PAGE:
Viro-immunologic response to ritonavir-boosted or unboosted atazanavir in a large cohort of multiply treated patients: The CARe study

Maria Mercedes Santoro, Ada Bertoli, Patrizia Lorenzini, Adriano Lazzarin, Roberto Esposito, Giampiero Carosi, Giovanni Di Perri, Gaetano Filice, Mauro Moroni, Giuliano Rizzardini, Pietro Caramello, Renato Maserati, Pasquale Narciso, Antonietta Cargnel, Andrea Antinori, Carlo Federico Perno

Research output: Contribution to journalArticle

Abstract

Currently, comparative data able to define the potency of boosted versus unboosted atazanavir in highly pretreated HIV-infected patients are limited. Specifically, in clinical practice it is very important to establish whether atazanavir-boosting with ritonavir warrants potency and efficacy that overcome the profile of unboosted drug. For this reason, our goal was to evaluate viro-immunologic determinants of response to atazanavir, in unboosted ATV400 or boosted ATV300/r formulation, from baseline to week 48 in highly pretreated HIV-infected patients enrolled in a prospective observational Italian study. Data from 354 patients included in an atazanavir "Early Access Program" (AI424-900) with baseline viremia 500 copies per milliliter or more and with an available virologic follow-up were examined using as-treated analysis. Of these, 200 (56.5%) and 154 (43.5%), respectively, received regimens containing ATV300/r or ATV400. Virologic success (VS) was defined as reaching viremia of less than 500 copies per milliliter during follow-up. Estimated median time to VS was 8 weeks in the ATV300/r group and 13 weeks in the ATV400 group. Proportion of patients achieving VS was higher in the ATV300/r group than in ATV400 group at week 12 (66% versus 47%), as well as at week 48 (86% versus 64%). At multivariate Cox regression, receiving ATV300/r dosing was independently associated with increased probability of achieving VS [adjusted hazard ratio (AHR): 1.57; 95% confidence interval (CI): 1.19-2.06]. Conversely, CDC stage C, higher baseline viral load, and more experience with protease inhibitors (PIs) were associated with poorer virologic response. In an unselected population of highly pretreated HIV-infected individuals, receiving atazanavir as part of antiretroviral regimen results in effective virologic response and immunologic recovery. The antiviral efficacy of atazanavir is greater when boosted with low-dose ritonavir.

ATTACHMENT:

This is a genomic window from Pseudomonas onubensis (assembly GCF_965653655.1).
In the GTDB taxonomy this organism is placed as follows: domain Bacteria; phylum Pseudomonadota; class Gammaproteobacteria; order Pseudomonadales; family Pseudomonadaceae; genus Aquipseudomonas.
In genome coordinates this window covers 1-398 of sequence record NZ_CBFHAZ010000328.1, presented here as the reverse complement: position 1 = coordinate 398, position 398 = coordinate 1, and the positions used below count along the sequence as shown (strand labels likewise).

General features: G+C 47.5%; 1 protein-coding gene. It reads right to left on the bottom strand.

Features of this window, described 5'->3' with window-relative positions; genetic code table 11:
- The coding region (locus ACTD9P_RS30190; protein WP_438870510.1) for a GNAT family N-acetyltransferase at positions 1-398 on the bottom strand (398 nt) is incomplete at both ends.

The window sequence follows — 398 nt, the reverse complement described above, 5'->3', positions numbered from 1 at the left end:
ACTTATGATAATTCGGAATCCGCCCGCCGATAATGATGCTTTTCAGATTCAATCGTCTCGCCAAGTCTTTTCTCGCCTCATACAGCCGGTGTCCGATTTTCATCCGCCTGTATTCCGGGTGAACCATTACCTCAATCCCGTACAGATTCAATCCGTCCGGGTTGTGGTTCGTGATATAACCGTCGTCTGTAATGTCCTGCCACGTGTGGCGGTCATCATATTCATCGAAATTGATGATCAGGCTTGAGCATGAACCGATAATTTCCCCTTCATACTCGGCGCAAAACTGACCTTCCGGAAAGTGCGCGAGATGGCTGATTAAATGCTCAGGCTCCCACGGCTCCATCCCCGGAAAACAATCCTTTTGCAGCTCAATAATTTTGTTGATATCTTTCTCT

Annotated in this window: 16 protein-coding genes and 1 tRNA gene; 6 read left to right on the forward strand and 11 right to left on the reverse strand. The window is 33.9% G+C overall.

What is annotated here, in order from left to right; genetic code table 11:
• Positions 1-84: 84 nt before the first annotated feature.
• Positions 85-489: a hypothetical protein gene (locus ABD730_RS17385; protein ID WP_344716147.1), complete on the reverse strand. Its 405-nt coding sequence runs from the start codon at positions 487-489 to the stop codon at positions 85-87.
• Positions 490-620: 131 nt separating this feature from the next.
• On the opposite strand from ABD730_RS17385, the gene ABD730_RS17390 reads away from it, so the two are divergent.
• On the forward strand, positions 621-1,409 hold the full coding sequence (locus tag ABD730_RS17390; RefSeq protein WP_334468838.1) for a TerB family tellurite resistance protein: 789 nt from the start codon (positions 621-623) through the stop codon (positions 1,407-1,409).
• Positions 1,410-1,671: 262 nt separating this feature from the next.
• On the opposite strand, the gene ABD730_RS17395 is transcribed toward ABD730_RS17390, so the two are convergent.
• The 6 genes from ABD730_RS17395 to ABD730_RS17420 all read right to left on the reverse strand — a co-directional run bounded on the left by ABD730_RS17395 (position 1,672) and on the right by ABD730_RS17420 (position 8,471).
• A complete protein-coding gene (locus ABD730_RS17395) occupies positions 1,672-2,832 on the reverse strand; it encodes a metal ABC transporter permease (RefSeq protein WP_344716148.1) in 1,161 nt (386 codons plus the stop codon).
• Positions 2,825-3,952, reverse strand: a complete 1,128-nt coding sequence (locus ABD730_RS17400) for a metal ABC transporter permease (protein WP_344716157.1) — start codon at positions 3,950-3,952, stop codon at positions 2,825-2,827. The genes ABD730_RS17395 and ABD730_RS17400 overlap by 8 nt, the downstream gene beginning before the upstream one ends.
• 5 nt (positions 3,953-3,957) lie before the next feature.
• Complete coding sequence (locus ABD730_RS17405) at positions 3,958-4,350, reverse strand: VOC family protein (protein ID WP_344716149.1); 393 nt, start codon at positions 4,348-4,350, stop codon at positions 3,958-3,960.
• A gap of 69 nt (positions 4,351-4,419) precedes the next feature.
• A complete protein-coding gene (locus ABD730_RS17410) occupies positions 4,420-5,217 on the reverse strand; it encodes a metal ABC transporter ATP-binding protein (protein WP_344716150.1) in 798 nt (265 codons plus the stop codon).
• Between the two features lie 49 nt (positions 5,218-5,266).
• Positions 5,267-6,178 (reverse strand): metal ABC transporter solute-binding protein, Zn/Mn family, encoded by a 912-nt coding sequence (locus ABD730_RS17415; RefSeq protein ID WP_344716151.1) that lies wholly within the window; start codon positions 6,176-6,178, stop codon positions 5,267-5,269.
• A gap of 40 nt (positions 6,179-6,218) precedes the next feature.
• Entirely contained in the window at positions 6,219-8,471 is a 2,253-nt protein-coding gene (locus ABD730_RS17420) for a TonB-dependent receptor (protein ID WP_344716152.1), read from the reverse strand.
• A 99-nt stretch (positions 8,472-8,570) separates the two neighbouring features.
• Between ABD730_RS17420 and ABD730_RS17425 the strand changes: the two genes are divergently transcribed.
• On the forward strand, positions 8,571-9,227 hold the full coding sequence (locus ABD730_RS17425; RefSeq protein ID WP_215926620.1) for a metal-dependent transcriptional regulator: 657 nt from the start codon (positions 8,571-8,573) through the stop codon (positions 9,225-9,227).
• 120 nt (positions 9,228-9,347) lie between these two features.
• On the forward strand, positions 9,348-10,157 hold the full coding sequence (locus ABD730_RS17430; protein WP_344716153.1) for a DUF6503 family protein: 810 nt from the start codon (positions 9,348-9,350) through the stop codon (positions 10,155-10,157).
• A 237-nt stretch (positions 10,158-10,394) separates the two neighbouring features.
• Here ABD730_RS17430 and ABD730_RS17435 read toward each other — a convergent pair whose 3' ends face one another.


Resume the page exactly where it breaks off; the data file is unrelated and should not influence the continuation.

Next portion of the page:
Original languageEnglish
Pages (from-to)7-16
Number of pages10
JournalAIDS Patient Care and STDs
Volume22
Issue number1
DOIs
Publication statusPublished - Jan 1 2008

ASJC Scopus subject areas

  • Public Health, Environmental and Occupational Health
  • Leadership and Management
  • Nursing(all)

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